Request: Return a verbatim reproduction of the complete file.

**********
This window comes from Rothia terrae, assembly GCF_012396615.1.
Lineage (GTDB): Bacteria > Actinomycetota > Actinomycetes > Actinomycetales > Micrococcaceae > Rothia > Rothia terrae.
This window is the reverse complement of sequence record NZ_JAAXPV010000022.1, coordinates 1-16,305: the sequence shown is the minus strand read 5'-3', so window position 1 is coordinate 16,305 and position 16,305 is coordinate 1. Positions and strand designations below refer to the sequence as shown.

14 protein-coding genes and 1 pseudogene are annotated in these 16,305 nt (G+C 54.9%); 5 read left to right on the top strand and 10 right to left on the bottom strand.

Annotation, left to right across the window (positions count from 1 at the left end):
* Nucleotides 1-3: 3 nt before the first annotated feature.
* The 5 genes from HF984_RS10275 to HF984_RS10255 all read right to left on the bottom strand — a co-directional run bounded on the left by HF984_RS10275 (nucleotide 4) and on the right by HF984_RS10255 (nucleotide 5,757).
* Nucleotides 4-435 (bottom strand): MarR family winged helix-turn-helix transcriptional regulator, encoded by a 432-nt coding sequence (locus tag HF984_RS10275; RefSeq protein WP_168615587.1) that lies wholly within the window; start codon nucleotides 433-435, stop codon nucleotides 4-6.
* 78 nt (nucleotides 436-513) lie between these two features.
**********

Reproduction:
This window comes from Rothia terrae, assembly GCF_012396615.1.
Lineage (GTDB): Bacteria > Actinomycetota > Actinomycetes > Actinomycetales > Micrococcaceae > Rothia > Rothia terrae.
This window is the reverse complement of sequence record NZ_JAAXPV010000022.1, coordinates 1-16,305: the sequence shown is the minus strand read 5'-3', so window position 1 is coordinate 16,305 and position 16,305 is coordinate 1. Positions and strand designations below refer to the sequence as shown.

14 protein-coding genes and 1 pseudogene are annotated in these 16,305 nt (G+C 54.9%); 5 read left to right on the top strand and 10 right to left on the bottom strand.

Annotation, left to right across the window (positions count from 1 at the left end):
* Nucleotides 1-3: 3 nt before the first annotated feature.
* The 5 genes from HF984_RS10275 to HF984_RS10255 all read right to left on the bottom strand — a co-directional run bounded on the left by HF984_RS10275 (nucleotide 4) and on the right by HF984_RS10255 (nucleotide 5,757).
* Nucleotides 4-435 (bottom strand): MarR family winged helix-turn-helix transcriptional regulator, encoded by a 432-nt coding sequence (locus tag HF984_RS10275; RefSeq protein WP_168615587.1) that lies wholly within the window; start codon nucleotides 433-435, stop codon nucleotides 4-6.
* 78 nt (nucleotides 436-513) lie between these two features.